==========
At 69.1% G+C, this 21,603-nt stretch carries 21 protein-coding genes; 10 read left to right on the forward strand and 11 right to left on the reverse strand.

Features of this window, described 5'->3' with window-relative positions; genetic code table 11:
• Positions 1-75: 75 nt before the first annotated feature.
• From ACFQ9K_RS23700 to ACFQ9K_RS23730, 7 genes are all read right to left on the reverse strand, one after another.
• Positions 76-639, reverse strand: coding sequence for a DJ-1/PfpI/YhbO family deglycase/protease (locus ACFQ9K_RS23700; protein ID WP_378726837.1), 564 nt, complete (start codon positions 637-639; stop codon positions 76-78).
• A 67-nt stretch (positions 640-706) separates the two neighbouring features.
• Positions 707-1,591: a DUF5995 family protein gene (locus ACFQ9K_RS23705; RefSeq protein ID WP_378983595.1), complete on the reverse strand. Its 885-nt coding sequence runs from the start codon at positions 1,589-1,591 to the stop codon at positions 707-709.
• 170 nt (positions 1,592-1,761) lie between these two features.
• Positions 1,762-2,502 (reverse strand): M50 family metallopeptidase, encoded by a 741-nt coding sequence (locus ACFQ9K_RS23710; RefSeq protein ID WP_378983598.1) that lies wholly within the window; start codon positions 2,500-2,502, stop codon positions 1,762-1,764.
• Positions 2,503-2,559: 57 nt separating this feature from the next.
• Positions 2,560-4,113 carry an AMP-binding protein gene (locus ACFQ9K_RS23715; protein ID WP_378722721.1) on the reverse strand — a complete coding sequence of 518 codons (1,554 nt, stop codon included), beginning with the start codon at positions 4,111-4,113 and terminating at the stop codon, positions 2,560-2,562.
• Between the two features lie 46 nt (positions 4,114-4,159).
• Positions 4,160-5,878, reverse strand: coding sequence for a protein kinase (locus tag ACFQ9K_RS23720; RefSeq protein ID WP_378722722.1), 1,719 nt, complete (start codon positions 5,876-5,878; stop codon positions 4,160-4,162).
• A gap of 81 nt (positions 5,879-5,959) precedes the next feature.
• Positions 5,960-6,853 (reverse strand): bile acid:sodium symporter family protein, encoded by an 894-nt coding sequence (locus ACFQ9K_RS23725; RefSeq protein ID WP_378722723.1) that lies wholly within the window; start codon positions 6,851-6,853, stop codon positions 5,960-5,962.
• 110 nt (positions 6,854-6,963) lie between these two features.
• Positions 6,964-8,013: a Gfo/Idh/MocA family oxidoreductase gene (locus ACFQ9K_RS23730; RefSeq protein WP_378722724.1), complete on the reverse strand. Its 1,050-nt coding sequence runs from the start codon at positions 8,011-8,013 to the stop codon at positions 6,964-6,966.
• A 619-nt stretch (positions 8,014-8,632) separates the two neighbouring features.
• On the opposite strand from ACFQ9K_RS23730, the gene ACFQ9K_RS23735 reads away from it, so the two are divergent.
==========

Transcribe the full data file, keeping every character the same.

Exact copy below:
At 69.1% G+C, this 21,603-nt stretch carries 21 protein-coding genes; 10 read left to right on the forward strand and 11 right to left on the reverse strand.

Features of this window, described 5'->3' with window-relative positions; genetic code table 11:
• Positions 1-75: 75 nt before the first annotated feature.
• From ACFQ9K_RS23700 to ACFQ9K_RS23730, 7 genes are all read right to left on the reverse strand, one after another.
• Positions 76-639, reverse strand: coding sequence for a DJ-1/PfpI/YhbO family deglycase/protease (locus ACFQ9K_RS23700; protein ID WP_378726837.1), 564 nt, complete (start codon positions 637-639; stop codon positions 76-78).
• A 67-nt stretch (positions 640-706) separates the two neighbouring features.
• Positions 707-1,591: a DUF5995 family protein gene (locus ACFQ9K_RS23705; RefSeq protein ID WP_378983595.1), complete on the reverse strand. Its 885-nt coding sequence runs from the start codon at positions 1,589-1,591 to the stop codon at positions 707-709.
• 170 nt (positions 1,592-1,761) lie between these two features.
• Positions 1,762-2,502 (reverse strand): M50 family metallopeptidase, encoded by a 741-nt coding sequence (locus ACFQ9K_RS23710; RefSeq protein ID WP_378983598.1) that lies wholly within the window; start codon positions 2,500-2,502, stop codon positions 1,762-1,764.
• Positions 2,503-2,559: 57 nt separating this feature from the next.
• Positions 2,560-4,113 carry an AMP-binding protein gene (locus ACFQ9K_RS23715; protein ID WP_378722721.1) on the reverse strand — a complete coding sequence of 518 codons (1,554 nt, stop codon included), beginning with the start codon at positions 4,111-4,113 and terminating at the stop codon, positions 2,560-2,562.
• Between the two features lie 46 nt (positions 4,114-4,159).
• Positions 4,160-5,878, reverse strand: coding sequence for a protein kinase (locus tag ACFQ9K_RS23720; RefSeq protein ID WP_378722722.1), 1,719 nt, complete (start codon positions 5,876-5,878; stop codon positions 4,160-4,162).
• A gap of 81 nt (positions 5,879-5,959) precedes the next feature.
• Positions 5,960-6,853 (reverse strand): bile acid:sodium symporter family protein, encoded by an 894-nt coding sequence (locus ACFQ9K_RS23725; RefSeq protein ID WP_378722723.1) that lies wholly within the window; start codon positions 6,851-6,853, stop codon positions 5,960-5,962.
• 110 nt (positions 6,854-6,963) lie between these two features.
• Positions 6,964-8,013: a Gfo/Idh/MocA family oxidoreductase gene (locus ACFQ9K_RS23730; RefSeq protein WP_378722724.1), complete on the reverse strand. Its 1,050-nt coding sequence runs from the start codon at positions 8,011-8,013 to the stop codon at positions 6,964-6,966.
• A 619-nt stretch (positions 8,014-8,632) separates the two neighbouring features.
• On the opposite strand from ACFQ9K_RS23730, the gene ACFQ9K_RS23735 reads away from it, so the two are divergent.